Open, Meaningful Conversations With Assistive Technologies
- Universal Design applies to more than just assistive technologies, and all staff members should be trained in Universal Design principals so that they can help expand education access.
- Keep “simple and intuitive use” in mind to pick the most universal platform, and develop a plan to support students with
technical questions at times they are most likely to need the support, such as when they are completing homework.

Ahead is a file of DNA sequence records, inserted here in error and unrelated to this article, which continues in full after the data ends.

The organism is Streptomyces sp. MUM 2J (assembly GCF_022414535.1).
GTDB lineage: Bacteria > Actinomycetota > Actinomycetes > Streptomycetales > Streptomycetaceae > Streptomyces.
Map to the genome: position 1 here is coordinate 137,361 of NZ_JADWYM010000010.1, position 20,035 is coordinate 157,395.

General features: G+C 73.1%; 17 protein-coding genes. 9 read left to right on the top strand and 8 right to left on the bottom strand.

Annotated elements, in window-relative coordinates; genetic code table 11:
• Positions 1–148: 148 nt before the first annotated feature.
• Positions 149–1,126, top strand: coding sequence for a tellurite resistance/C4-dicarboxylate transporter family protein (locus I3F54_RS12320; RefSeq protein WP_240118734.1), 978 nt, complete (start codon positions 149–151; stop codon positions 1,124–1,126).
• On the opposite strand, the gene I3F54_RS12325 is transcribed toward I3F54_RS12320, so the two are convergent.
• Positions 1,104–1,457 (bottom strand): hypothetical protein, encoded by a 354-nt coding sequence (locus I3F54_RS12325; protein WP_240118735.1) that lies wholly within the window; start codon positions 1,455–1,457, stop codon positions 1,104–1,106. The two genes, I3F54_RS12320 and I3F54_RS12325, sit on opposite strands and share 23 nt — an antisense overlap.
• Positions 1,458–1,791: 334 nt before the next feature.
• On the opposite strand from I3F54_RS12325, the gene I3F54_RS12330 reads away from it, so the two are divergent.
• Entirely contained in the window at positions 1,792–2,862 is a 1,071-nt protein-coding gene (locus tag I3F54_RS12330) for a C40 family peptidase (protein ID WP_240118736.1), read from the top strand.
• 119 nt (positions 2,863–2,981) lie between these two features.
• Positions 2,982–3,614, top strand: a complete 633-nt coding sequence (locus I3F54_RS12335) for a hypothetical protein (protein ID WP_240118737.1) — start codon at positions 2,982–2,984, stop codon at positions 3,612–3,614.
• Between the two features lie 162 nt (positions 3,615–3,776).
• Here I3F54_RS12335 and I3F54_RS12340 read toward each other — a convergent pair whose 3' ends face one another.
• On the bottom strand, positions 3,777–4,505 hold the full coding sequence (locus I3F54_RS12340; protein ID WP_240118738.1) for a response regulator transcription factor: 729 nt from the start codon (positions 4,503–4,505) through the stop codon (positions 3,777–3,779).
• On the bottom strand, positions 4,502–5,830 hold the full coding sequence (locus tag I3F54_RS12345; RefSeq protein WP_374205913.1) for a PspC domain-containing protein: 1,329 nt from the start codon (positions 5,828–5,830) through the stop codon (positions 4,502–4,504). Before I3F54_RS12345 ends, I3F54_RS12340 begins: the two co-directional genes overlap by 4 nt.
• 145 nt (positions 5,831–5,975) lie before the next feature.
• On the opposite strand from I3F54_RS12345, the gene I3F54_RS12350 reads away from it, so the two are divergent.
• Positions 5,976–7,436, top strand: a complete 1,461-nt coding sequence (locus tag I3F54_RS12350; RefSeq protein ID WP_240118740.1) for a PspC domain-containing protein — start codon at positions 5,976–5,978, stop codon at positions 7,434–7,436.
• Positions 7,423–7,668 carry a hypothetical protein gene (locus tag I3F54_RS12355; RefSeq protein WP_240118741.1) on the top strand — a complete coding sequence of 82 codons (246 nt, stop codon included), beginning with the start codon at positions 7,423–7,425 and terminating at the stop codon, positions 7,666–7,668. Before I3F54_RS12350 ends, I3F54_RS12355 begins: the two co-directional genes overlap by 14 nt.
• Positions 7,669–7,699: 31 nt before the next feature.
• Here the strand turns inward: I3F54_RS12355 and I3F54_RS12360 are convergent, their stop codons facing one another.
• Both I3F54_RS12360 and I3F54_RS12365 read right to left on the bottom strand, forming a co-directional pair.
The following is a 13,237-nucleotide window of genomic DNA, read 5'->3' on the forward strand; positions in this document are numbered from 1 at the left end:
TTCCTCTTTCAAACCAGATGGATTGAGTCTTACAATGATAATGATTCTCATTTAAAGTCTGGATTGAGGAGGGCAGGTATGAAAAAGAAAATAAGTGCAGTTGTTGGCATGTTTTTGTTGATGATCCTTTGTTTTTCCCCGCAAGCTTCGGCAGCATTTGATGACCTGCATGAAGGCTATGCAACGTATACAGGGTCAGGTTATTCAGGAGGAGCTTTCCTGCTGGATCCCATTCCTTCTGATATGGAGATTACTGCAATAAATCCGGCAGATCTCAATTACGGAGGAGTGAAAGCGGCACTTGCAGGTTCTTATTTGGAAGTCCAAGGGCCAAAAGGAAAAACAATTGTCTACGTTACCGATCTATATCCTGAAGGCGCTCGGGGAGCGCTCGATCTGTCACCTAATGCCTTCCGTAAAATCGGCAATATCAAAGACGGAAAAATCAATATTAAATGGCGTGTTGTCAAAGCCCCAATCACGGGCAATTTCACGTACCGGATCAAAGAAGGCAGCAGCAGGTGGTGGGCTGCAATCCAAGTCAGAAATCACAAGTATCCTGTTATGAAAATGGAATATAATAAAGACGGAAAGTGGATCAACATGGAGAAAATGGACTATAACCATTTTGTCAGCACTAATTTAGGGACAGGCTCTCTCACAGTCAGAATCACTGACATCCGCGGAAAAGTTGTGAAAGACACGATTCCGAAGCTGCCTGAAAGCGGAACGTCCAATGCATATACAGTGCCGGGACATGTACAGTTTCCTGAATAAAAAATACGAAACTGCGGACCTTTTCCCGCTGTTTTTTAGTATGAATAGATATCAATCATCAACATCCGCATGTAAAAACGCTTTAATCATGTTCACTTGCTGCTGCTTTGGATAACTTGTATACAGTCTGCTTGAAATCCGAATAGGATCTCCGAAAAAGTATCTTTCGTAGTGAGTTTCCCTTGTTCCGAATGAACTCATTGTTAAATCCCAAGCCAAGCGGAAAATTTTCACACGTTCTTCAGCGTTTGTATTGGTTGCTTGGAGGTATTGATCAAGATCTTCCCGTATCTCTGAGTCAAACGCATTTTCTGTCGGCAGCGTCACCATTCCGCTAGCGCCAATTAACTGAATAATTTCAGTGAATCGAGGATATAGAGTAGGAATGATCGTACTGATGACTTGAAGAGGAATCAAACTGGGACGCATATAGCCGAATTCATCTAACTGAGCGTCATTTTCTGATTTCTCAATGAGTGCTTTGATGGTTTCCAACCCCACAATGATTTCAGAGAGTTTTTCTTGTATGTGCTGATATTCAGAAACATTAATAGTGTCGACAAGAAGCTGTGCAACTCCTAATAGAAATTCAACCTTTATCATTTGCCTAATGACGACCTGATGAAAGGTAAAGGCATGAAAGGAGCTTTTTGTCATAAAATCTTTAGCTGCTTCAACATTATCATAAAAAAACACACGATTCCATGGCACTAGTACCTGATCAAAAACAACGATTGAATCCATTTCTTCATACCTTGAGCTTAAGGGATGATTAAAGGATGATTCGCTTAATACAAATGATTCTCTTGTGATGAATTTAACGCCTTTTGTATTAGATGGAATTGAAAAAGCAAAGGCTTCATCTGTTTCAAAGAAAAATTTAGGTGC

“Technology features and hardware are perpetually being updated… Therefore, a plan for continuing education through conferences and/or webinars should be developed for key staff.”
“Being inclusive is an important and challenging facet of integrating technology, especially when including individuals with disabilities,” says Kevin Dalin, a consultant and rehabilitation technology specialist for Tech4Impact. As more individuals with disabilities seek higher education, providing coursework in as many different modalities and in the most accessible way possible becomes even more important. This includes integrating technology and/or assistive technology into the classroom as well as integrating ideas from Universal Design.